Fair enough. The writing is the shortcoming of this film, no doubt. But the filmmaking is very strong, particularly in the first half, and for me the presentation makes it strong enough to succeed in spite of the somewhat clumsy source material. Ivan is an interesting point of comparison, since the films are a very direct allegory -- one that no viewer could fail to understand -- but likewise the films, which I think are Eisenstein's best, easily surpass any objections one may have about the simplicity of the material. Admittedly, you can probably parse Eisenstein's Ivan/Stalin metaphor a bit more easily or with more rewarding results; but, then again, I wonder if we can be blamed for not looking a little more closely at the nuances in Shepitko's film.knives wrote:That's why I used Platoon. It may have no visual subtlety, but compared to The Ascent it's Ivan the Terrible. Stone doesn't have somebody telling Dafoe that he's Jesus.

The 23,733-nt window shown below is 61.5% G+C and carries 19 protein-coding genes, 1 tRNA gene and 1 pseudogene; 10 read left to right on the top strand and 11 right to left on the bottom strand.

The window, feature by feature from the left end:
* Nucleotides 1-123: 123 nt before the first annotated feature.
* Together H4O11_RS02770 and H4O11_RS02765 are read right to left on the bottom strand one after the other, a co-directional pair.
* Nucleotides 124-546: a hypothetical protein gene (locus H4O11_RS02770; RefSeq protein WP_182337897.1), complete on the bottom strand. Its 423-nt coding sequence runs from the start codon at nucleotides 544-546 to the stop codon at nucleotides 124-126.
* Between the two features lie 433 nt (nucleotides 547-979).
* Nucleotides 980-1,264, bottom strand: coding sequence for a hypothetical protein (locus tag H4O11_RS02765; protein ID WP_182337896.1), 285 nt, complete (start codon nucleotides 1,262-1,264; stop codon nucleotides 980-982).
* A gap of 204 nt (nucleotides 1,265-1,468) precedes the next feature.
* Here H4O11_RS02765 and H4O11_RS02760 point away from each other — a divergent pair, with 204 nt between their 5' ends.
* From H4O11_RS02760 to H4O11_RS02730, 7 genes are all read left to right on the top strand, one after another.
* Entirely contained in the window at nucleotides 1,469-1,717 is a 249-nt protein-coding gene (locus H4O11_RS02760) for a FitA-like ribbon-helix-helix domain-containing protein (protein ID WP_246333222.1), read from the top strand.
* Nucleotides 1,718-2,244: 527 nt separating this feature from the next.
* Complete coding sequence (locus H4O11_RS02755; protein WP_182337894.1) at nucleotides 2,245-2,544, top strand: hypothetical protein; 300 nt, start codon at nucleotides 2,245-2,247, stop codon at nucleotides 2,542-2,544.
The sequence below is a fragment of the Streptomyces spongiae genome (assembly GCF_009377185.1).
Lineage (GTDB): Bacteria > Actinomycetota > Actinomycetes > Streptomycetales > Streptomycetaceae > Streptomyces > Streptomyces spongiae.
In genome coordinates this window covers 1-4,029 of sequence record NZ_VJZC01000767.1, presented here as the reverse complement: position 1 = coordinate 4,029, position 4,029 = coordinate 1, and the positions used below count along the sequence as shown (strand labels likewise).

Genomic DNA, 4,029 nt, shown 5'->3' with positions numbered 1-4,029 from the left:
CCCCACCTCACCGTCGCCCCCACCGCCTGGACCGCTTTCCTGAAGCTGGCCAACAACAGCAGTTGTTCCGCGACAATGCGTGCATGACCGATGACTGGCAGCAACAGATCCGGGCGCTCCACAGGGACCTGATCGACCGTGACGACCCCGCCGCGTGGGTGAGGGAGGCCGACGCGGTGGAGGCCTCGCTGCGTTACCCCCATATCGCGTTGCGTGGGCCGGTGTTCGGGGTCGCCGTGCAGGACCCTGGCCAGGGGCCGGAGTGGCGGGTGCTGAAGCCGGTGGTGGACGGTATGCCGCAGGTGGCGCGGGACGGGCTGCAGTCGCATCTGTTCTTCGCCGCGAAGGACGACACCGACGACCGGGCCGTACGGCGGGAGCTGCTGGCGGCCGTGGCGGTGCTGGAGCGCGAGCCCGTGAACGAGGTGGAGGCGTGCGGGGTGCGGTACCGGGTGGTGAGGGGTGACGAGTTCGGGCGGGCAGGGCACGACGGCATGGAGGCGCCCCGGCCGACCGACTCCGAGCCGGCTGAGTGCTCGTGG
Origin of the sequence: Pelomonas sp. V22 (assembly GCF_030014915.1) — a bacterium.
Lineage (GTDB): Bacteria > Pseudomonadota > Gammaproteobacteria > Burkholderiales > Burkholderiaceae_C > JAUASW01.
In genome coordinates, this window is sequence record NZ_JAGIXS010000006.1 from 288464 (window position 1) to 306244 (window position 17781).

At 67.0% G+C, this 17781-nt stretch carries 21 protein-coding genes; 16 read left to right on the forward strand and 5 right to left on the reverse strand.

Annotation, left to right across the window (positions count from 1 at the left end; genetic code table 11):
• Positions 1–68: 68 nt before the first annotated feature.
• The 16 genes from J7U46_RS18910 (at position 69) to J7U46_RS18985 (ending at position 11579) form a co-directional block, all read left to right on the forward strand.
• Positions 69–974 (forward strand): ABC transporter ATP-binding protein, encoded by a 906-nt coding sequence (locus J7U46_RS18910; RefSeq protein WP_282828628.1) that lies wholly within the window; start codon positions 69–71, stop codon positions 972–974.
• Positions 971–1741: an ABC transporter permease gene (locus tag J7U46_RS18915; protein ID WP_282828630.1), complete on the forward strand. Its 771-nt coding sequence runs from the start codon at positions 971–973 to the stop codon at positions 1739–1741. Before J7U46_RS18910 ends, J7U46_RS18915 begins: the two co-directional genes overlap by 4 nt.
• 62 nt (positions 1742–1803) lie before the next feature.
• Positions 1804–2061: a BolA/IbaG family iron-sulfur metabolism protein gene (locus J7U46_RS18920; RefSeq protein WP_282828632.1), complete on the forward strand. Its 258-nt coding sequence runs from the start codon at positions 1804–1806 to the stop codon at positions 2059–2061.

In any case, being a Christ allegory of any sort doesn't rankle with me enough to discount an entire work, or else I'd have to sneer at half the Western canon. And lack of subtlety in religious or political art doesn't bother me so much either, or else I probably wouldn't watch much Soviet cinema.